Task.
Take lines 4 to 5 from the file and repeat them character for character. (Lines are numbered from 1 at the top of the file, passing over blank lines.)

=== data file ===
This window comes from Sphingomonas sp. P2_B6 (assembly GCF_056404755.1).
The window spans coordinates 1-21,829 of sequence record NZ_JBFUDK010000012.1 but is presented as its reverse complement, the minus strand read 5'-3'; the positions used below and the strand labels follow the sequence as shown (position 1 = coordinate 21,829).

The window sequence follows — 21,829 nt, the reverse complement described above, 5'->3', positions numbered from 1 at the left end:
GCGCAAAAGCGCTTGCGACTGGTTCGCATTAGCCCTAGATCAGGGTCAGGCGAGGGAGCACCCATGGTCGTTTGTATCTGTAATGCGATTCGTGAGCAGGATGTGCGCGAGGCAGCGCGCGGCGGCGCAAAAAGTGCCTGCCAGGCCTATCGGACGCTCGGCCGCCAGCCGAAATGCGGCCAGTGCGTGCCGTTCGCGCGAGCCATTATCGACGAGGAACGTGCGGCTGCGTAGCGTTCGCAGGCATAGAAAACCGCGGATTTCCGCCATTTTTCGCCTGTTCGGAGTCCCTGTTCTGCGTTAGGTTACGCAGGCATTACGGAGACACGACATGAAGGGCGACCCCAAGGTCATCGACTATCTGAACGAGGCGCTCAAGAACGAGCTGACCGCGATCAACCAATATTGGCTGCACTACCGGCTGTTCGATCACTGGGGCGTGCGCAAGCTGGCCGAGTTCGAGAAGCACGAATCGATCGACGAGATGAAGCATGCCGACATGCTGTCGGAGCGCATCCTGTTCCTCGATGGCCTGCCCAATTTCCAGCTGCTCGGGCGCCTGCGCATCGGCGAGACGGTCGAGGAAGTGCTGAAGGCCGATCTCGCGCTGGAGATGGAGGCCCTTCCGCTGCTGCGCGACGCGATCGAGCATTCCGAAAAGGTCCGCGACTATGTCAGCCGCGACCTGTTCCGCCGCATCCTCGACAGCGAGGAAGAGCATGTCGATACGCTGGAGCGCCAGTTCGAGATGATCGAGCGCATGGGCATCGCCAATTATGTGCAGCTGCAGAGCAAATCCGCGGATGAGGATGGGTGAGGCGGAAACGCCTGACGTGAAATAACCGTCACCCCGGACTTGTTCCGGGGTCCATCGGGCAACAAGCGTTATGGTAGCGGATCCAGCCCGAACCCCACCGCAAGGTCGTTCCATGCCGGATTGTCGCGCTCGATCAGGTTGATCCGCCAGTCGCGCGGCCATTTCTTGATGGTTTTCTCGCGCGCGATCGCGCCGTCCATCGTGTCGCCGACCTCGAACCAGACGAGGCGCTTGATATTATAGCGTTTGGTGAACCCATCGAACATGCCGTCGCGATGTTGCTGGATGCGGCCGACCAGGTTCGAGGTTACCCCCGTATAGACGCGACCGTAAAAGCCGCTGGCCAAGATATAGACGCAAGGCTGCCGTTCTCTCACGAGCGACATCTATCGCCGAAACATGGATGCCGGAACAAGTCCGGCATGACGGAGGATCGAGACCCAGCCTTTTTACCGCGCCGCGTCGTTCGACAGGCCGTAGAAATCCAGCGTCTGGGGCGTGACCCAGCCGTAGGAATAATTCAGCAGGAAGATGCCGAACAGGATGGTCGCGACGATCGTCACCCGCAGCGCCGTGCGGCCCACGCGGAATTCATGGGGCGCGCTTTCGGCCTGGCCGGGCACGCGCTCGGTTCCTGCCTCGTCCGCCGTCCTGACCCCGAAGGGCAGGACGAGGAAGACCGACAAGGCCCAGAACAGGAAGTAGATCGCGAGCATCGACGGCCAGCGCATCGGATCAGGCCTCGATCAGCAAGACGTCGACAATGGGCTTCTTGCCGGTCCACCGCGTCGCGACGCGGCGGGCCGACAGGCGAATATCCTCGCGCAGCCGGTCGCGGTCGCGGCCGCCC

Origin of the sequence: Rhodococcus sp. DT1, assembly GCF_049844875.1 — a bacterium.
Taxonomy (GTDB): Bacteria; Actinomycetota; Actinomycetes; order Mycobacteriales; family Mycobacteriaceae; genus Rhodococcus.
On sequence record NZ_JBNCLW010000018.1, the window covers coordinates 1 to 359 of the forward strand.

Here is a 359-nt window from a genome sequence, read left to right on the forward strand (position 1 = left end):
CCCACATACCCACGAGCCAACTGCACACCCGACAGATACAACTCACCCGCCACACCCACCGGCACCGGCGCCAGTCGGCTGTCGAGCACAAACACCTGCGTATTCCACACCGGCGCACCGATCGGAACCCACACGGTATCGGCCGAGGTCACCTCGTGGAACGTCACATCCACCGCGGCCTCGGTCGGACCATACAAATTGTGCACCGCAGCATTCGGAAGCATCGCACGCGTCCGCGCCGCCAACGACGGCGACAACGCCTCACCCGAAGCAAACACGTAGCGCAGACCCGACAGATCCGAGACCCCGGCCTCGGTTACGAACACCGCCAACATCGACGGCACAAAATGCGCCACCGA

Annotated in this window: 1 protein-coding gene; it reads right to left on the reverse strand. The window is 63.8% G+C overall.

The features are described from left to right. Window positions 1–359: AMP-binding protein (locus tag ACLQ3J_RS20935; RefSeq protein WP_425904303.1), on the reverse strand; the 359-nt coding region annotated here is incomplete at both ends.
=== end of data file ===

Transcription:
GCGCAAAAGCGCTTGCGACTGGTTCGCATTAGCCCTAGATCAGGGTCAGGCGAGGGAGCACCCATGGTCGTTTGTATCTGTAATGCGATTCGTGAGCAGGATGTGCGCGAGGCAGCGCGCGGCGGCGCAAAAAGTGCCTGCCAGGCCTATCGGACGCTCGGCCGCCAGCCGAAATGCGGCCAGTGCGTGCCGTTCGCGCGAGCCATTATCGACGAGGAACGTGCGGCTGCGTAGCGTTCGCAGGCATAGAAAACCGCGGATTTCCGCCATTTTTCGCCTGTTCGGAGTCCCTGTTCTGCGTTAGGTTACGCAGGCATTACGGAGACACGACATGAAGGGCGACCCCAAGGTCATCGACTATCTGAACGAGGCGCTCAAGAACGAGCTGACCGCGATCAACCAATATTGGCTGCACTACCGGCTGTTCGATCACTGGGGCGTGCGCAAGCTGGCCGAGTTCGAGAAGCACGAATCGATCGACGAGATGAAGCATGCCGACATGCTGTCGGAGCGCATCCTGTTCCTCGATGGCCTGCCCAATTTCCAGCTGCTCGGGCGCCTGCGCATCGGCGAGACGGTCGAGGAAGTGCTGAAGGCCGATCTCGCGCTGGAGATGGAGGCCCTTCCGCTGCTGCGCGACGCGATCGAGCATTCCGAAAAGGTCCGCGACTATGTCAGCCGCGACCTGTTCCGCCGCATCCTCGACAGCGAGGAAGAGCATGTCGATACGCTGGAGCGCCAGTTCGAGATGATCGAGCGCATGGGCATCGCCAATTATGTGCAGCTGCAGAGCAAATCCGCGGATGAGGATGGGTGAGGCGGAAACGCCTGACGTGAAATAACCGTCACCCCGGACTTGTTCCGGGGTCCATCGGGCAACAAGCGTTATGGTAGCGGATCCAGCCCGAACCCCACCGCAAGGTCGTTCCATGCCGGATTGTCGCGCTCGATCAGGTTGATCCGCCAGTCGCGCGGCCATTTCTTGATGGTTTTCTCGCGCGCGATCGCGCCGTCCATCGTGTCGCCGACCTCGAACCAGACGAGGCGCTTGATATTATAGCGTTTGGTGAACCCATCGAACATGCCGTCGCGATGTTGCTGGATGCGGCCGACCAGGTTCGAGGTTACCCCCGTATAGACGCGACCGTAAAAGCCGCTGGCCAAGATATAGACGCAAGGCTGCCGTTCTCTCACGAGCGACATCTATCGCCGAAACATGGATGCCGGAACAAGTCCGGCATGACGGAGGATCGAGACCCAGCCTTTTTACCGCGCCGCGTCGTTCGACAGGCCGTAGAAATCCAGCGTCTGGGGCGTGACCCAGCCGTAGGAATAATTCAGCAGGAAGATGCCGAACAGGATGGTCGCGACGATCGTCACCCGCAGCGCCGTGCGGCCCACGCGGAATTCATGGGGCGCGCTTTCGGCCTGGCCGGGCACGCGCTCGGTTCCTGCCTCGTCCGCCGTCCTGACCCCGAAGGGCAGGACGAGGAAGACCGACAAGGCCCAGAACAGGAAGTAGATCGCGAGCATCGACGGCCAGCGCATCGGATCAGGCCTCGATCAGCAAGACGTCGACAATGGGCTTCTTGCCGGTCCACCGCGTCGCGACGCGGCGGGCCGACAGGCGAATATCCTCGCGCAGCCGGTCGCGGTCGCGGCCGCCC

Origin of the sequence: Rhodococcus sp. DT1, assembly GCF_049844875.1 — a bacterium.